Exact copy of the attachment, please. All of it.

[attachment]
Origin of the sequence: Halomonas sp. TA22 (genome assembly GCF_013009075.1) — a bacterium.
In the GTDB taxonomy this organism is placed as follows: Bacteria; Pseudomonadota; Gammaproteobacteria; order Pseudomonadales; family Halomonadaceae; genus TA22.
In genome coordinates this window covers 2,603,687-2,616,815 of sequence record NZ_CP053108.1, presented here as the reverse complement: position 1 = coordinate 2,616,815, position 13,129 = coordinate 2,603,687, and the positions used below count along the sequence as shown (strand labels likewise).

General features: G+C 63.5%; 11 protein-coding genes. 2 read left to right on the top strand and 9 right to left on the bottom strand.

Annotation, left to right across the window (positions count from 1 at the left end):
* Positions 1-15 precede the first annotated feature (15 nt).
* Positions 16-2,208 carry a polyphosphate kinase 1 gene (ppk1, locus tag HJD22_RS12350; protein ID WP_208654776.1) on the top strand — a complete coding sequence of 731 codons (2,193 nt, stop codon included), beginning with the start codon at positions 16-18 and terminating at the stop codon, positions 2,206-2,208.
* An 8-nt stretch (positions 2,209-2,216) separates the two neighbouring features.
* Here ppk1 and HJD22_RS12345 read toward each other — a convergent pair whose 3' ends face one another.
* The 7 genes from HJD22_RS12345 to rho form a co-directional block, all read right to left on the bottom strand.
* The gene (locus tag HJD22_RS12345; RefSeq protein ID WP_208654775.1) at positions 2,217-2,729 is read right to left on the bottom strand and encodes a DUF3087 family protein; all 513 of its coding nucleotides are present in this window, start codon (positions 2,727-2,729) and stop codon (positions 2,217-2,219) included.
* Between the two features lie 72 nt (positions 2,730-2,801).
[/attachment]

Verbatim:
Origin of the sequence: Halomonas sp. TA22 (genome assembly GCF_013009075.1) — a bacterium.
In the GTDB taxonomy this organism is placed as follows: Bacteria; Pseudomonadota; Gammaproteobacteria; order Pseudomonadales; family Halomonadaceae; genus TA22.
In genome coordinates this window covers 2,603,687-2,616,815 of sequence record NZ_CP053108.1, presented here as the reverse complement: position 1 = coordinate 2,616,815, position 13,129 = coordinate 2,603,687, and the positions used below count along the sequence as shown (strand labels likewise).

General features: G+C 63.5%; 11 protein-coding genes. 2 read left to right on the top strand and 9 right to left on the bottom strand.

Annotation, left to right across the window (positions count from 1 at the left end):
* Positions 1-15 precede the first annotated feature (15 nt).
* Positions 16-2,208 carry a polyphosphate kinase 1 gene (ppk1, locus tag HJD22_RS12350; protein ID WP_208654776.1) on the top strand — a complete coding sequence of 731 codons (2,193 nt, stop codon included), beginning with the start codon at positions 16-18 and terminating at the stop codon, positions 2,206-2,208.
* An 8-nt stretch (positions 2,209-2,216) separates the two neighbouring features.
* Here ppk1 and HJD22_RS12345 read toward each other — a convergent pair whose 3' ends face one another.
* The 7 genes from HJD22_RS12345 to rho form a co-directional block, all read right to left on the bottom strand.
* The gene (locus tag HJD22_RS12345; RefSeq protein ID WP_208654775.1) at positions 2,217-2,729 is read right to left on the bottom strand and encodes a DUF3087 family protein; all 513 of its coding nucleotides are present in this window, start codon (positions 2,727-2,729) and stop codon (positions 2,217-2,219) included.
* Between the two features lie 72 nt (positions 2,730-2,801).